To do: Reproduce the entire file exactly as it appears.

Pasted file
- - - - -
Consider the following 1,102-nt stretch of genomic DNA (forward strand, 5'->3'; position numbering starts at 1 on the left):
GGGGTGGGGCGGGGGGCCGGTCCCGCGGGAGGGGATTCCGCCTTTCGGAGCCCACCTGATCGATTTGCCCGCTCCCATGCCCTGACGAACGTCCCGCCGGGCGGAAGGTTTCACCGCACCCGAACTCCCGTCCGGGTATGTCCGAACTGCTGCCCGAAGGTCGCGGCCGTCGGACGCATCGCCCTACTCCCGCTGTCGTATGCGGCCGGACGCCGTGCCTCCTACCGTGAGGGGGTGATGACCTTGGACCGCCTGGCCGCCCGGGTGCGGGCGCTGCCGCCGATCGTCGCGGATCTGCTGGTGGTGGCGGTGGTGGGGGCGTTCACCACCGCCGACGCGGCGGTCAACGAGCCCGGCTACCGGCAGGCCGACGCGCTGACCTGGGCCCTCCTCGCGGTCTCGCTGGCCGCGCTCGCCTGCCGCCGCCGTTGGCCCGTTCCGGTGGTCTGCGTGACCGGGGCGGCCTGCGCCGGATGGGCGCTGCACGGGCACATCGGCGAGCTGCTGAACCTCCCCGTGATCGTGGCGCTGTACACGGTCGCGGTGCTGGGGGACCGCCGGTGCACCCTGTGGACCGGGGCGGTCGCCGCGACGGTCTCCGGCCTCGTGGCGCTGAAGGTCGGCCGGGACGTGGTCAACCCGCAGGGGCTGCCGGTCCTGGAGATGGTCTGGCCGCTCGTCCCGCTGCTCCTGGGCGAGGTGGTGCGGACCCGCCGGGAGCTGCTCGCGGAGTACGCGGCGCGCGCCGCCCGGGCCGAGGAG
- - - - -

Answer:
Consider the following 1,102-nt stretch of genomic DNA (forward strand, 5'->3'; position numbering starts at 1 on the left):
GGGGTGGGGCGGGGGGCCGGTCCCGCGGGAGGGGATTCCGCCTTTCGGAGCCCACCTGATCGATTTGCCCGCTCCCATGCCCTGACGAACGTCCCGCCGGGCGGAAGGTTTCACCGCACCCGAACTCCCGTCCGGGTATGTCCGAACTGCTGCCCGAAGGTCGCGGCCGTCGGACGCATCGCCCTACTCCCGCTGTCGTATGCGGCCGGACGCCGTGCCTCCTACCGTGAGGGGGTGATGACCTTGGACCGCCTGGCCGCCCGGGTGCGGGCGCTGCCGCCGATCGTCGCGGATCTGCTGGTGGTGGCGGTGGTGGGGGCGTTCACCACCGCCGACGCGGCGGTCAACGAGCCCGGCTACCGGCAGGCCGACGCGCTGACCTGGGCCCTCCTCGCGGTCTCGCTGGCCGCGCTCGCCTGCCGCCGCCGTTGGCCCGTTCCGGTGGTCTGCGTGACCGGGGCGGCCTGCGCCGGATGGGCGCTGCACGGGCACATCGGCGAGCTGCTGAACCTCCCCGTGATCGTGGCGCTGTACACGGTCGCGGTGCTGGGGGACCGCCGGTGCACCCTGTGGACCGGGGCGGTCGCCGCGACGGTCTCCGGCCTCGTGGCGCTGAAGGTCGGCCGGGACGTGGTCAACCCGCAGGGGCTGCCGGTCCTGGAGATGGTCTGGCCGCTCGTCCCGCTGCTCCTGGGCGAGGTGGTGCGGACCCGCCGGGAGCTGCTCGCGGAGTACGCGGCGCGCGCCGCCCGGGCCGAGGAG